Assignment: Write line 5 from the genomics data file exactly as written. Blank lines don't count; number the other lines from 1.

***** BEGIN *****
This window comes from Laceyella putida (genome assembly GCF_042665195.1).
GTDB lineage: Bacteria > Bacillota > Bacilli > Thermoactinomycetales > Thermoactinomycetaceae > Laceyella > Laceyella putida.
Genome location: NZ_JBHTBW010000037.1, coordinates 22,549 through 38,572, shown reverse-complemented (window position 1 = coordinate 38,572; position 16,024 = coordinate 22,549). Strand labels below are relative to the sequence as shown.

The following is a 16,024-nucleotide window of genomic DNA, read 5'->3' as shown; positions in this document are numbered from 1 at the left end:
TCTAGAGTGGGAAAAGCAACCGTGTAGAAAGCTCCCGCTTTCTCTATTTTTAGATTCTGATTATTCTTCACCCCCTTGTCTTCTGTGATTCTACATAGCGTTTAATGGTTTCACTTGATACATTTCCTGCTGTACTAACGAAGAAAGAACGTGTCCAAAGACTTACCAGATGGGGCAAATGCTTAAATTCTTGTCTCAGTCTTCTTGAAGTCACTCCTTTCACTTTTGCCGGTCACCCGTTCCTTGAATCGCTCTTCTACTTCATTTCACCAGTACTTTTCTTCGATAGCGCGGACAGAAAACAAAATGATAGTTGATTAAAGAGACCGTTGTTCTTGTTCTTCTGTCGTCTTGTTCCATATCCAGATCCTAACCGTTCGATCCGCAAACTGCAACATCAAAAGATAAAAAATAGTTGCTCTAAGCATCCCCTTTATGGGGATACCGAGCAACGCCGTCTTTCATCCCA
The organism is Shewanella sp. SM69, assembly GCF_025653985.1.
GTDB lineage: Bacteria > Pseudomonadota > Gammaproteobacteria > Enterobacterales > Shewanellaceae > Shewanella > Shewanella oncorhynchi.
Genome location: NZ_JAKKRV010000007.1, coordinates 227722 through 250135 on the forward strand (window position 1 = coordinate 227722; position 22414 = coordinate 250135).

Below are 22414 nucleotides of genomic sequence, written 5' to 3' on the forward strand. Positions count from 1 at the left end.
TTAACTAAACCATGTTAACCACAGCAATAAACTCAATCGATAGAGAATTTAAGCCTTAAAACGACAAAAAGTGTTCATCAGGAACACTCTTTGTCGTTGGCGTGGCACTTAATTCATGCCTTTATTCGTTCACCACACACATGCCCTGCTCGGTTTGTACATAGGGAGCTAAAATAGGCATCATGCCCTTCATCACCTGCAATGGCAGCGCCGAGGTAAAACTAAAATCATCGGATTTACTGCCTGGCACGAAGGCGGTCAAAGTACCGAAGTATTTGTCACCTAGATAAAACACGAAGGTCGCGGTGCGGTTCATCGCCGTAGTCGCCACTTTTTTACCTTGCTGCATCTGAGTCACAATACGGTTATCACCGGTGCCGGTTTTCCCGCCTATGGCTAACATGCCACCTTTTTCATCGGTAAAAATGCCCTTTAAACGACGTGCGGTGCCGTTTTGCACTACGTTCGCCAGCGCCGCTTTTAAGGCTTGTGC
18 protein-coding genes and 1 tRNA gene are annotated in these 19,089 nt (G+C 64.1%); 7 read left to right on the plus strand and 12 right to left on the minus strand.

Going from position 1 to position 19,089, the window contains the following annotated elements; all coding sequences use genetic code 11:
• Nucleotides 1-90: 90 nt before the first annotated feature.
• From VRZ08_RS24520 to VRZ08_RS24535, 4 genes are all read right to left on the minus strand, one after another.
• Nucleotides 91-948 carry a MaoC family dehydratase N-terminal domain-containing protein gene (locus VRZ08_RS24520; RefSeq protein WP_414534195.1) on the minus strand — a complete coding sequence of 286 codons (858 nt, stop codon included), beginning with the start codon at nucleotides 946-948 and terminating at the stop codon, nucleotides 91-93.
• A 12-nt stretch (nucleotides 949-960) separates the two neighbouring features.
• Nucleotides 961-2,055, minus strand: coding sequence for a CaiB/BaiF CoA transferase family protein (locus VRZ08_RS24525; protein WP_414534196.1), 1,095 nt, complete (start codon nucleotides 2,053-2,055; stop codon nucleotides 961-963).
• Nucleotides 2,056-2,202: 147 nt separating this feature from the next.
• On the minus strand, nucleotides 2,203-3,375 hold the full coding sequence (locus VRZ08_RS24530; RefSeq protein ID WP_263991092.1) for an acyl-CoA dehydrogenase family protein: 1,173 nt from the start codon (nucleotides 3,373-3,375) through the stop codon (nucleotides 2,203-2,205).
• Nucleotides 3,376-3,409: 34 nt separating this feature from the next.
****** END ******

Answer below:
TCTAGAGTGGGAAAAGCAACCGTGTAGAAAGCTCCCGCTTTCTCTATTTTTAGATTCTGATTATTCTTCACCCCCTTGTCTTCTGTGATTCTACATAGCGTTTAATGGTTTCACTTGATACATTTCCTGCTGTACTAACGAAGAAAGAACGTGTCCAAAGACTTACCAGATGGGGCAAATGCTTAAATTCTTGTCTCAGTCTTCTTGAAGTCACTCCTTTCACTTTTGCCGGTCACCCGTTCCTTGAATCGCTCTTCTACTTCATTTCACCAGTACTTTTCTTCGATAGCGCGGACAGAAAACAAAATGATAGTTGATTAAAGAGACCGTTGTTCTTGTTCTTCTGTCGTCTTGTTCCATATCCAGATCCTAACCGTTCGATCCGCAAACTGCAACATCAAAAGATAAAAAATAGTTGCTCTAAGCATCCCCTTTATGGGGATACCGAGCAACGCCGTCTTTCATCCCA